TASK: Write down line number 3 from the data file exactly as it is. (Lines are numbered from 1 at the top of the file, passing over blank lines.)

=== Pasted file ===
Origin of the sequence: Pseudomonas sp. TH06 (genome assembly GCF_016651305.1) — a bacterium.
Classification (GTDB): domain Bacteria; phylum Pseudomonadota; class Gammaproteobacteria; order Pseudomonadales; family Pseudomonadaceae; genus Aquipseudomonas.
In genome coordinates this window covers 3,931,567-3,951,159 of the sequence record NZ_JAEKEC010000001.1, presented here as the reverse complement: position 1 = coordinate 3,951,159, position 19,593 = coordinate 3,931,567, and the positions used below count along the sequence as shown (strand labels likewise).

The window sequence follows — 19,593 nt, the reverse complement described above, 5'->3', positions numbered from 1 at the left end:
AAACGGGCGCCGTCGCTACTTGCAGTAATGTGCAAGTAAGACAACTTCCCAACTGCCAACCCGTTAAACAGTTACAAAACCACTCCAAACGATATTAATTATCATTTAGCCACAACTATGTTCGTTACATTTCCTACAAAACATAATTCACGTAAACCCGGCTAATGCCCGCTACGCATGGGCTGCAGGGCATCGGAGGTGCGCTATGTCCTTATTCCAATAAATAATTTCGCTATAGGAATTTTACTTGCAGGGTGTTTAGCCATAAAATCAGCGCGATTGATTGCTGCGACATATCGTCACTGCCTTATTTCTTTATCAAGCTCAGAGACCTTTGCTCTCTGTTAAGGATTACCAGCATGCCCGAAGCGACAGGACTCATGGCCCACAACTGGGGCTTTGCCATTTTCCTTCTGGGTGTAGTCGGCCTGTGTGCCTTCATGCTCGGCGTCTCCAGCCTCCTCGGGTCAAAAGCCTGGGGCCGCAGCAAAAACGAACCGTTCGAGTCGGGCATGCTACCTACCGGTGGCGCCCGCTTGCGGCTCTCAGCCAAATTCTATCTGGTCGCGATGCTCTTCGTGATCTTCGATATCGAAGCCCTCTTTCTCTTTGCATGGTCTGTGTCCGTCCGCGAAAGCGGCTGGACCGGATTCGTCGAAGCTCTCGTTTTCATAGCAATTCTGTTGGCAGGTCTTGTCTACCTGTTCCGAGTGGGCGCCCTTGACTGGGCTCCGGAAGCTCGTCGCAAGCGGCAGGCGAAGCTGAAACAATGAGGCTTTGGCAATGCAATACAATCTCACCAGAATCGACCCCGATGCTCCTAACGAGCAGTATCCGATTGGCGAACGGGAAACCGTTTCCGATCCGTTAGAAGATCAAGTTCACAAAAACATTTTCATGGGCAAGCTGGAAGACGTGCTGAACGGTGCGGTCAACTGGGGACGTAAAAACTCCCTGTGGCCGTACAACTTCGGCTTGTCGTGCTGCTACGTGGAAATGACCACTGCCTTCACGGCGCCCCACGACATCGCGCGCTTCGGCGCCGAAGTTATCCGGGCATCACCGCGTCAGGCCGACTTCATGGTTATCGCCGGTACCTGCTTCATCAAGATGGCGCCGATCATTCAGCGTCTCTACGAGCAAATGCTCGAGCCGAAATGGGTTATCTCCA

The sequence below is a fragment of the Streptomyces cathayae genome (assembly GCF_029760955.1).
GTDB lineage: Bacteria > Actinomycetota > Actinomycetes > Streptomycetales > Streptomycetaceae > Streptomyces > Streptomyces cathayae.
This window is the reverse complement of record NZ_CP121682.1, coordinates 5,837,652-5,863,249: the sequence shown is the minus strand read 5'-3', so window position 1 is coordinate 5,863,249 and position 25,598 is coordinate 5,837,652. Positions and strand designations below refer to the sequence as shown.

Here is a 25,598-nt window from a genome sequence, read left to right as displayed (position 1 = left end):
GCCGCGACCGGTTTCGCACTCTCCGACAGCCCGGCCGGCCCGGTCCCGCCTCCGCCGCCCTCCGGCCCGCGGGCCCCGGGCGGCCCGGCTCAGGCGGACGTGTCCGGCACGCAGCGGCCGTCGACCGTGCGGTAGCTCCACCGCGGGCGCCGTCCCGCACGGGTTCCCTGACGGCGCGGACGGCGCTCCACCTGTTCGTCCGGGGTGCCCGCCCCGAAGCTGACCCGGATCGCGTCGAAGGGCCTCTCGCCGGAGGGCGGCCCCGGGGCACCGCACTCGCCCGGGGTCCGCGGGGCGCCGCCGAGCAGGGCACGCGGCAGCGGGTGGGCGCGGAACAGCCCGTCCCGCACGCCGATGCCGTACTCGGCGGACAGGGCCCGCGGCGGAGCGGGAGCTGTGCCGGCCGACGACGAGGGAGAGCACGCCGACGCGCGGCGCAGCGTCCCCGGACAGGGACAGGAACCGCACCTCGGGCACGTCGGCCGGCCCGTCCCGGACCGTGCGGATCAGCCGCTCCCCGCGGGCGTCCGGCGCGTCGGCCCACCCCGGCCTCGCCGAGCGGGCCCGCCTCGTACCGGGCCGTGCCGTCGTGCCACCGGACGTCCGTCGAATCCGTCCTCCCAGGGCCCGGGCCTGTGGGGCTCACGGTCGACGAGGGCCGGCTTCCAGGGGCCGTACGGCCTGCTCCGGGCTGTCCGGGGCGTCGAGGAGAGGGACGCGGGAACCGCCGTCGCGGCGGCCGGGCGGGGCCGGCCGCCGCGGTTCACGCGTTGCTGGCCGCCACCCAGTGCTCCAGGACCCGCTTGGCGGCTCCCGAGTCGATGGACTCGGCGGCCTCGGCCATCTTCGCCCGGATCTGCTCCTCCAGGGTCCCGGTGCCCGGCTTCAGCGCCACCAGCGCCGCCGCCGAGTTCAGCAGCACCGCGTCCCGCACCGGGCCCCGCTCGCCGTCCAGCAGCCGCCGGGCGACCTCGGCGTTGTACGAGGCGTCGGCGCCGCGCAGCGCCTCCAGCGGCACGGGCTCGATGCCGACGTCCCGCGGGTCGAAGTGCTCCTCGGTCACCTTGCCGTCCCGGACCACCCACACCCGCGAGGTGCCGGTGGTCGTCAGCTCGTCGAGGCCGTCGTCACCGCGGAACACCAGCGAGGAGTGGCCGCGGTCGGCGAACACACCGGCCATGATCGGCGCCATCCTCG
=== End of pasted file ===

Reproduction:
In genome coordinates this window covers 3,931,567-3,951,159 of the sequence record NZ_JAEKEC010000001.1, presented here as the reverse complement: position 1 = coordinate 3,951,159, position 19,593 = coordinate 3,931,567, and the positions used below count along the sequence as shown (strand labels likewise).